Co-authored by Concordia's Director of Social Impact, Hanne Dalmut, and Ambassador Paula J. Dobriansky, Senior Fellow, Harvard University JFK Belfer Center and former Under Secretary of State for Global Affairs
Every February 1, since 1948, the United States has celebrated National Freedom Day. The day declared a national holiday by President Truman to honor President Lincoln’s outlawing of slavery, is an opportunity to reflect on how far we’ve come as a country in the past 152 years, and how far we’ve yet to go. With the Trump administration and Congress mapping out bold new foreign and domestic policies, we have an opportunity to make 2017 a successful year in the fight against slavery.
Although slavery was officially outlawed by every nation in 1981, there are over 20 million women, men, and children trapped in modern-day slavery. Many are trafficked for sexual exploitation, while others are put to work in brutal conditions across the seafood, textile, electronic, mining, and other industries. While this problem is most acute abroad, unfortunately, an estimated hundreds of thousands are trafficked into the United States. There is no officially recognized count. U.S. traffickers also engage in drug smuggling, violate immigration laws and commit other crimes. This state of affairs is both morally unacceptable and a law enforcement problem.
The American public is outraged by the existence of human trafficking in the U.S. and our private sector has demonstrated strong leadership in halting trafficking. The private sector is critical to addressing this challenge. According to the 2017 Edelman Trust Barometer, the majority of respondents believe that it is the only body capable of making meaningful change on big issues such as this. But the U.S. government, at both the national and state levels, should also do more. And President Trump has a unique opportunity to parlay his business experience and law compliance focus into a robust anti-slavery strategy.
To start, lawmakers at the national and state levels should pass legislation empowering the government to more effectively address this complicated, transnational challenge. Labor trafficking is not a partisan issue and there are a number of bills currently under consideration on Capitol Hill. The Coordinated Assistance To Catch Human Traffickers Act of 2017, or the Catch Act, which would enable the Department of Homeland Security to establish a national database for human trafficking investigations, provides an excellent starting point. Stiffening penalties for human traffickers is another priority. The U.S. government should continue to invest in technological innovation, utilizing the latest in surveillance and law enforcement technologies to identify and take down human trafficking networks. Both the law enforcement agencies and the intelligence community have to be involved in these efforts.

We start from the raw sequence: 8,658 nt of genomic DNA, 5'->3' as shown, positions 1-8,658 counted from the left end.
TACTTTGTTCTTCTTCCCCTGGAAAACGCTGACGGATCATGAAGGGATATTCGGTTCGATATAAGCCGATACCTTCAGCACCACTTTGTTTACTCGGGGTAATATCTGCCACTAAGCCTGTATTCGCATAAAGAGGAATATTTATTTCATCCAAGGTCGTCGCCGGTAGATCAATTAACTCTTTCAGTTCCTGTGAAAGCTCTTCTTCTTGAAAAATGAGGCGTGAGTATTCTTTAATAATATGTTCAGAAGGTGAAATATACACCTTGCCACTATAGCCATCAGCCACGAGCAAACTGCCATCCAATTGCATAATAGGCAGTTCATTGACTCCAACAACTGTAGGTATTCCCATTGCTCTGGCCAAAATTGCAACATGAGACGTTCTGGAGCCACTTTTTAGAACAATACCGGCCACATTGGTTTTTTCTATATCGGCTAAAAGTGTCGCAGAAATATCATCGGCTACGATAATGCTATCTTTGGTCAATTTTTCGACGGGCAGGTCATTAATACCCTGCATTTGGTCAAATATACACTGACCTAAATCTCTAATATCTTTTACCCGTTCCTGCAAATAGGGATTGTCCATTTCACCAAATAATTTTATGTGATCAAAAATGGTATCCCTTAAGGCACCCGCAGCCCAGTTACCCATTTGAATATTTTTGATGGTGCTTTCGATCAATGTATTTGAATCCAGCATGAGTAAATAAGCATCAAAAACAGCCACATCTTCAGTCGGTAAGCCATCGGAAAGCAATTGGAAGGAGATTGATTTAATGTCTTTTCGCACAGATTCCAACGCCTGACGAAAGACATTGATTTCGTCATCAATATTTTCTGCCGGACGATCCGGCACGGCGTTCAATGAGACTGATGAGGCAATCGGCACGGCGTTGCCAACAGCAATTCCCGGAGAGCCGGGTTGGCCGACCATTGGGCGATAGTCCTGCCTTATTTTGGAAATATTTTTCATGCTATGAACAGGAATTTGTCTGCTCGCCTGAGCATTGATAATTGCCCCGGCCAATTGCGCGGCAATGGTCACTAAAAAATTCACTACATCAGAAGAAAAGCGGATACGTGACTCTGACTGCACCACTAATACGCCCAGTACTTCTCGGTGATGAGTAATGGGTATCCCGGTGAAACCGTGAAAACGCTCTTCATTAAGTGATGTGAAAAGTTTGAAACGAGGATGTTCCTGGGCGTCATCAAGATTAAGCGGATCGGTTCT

Finally, the administration should promptly reconvene the Inter-Agency Task Force to Monitor and Combat Trafficking to highlight the issue and coordinate government strategy. Bringing together the 15 departments and agencies sitting on the Task Force, under the leadership of the Secretary of State and with the high-profile involvement of the White House, would signal to domestic and international audiences that anti-slavery fight is a priority for this administration.
After 152 years, it’s time for America to take another major step forward in ensuring that slavery is a thing of the past.
This piece is featured in The Huffington Post here.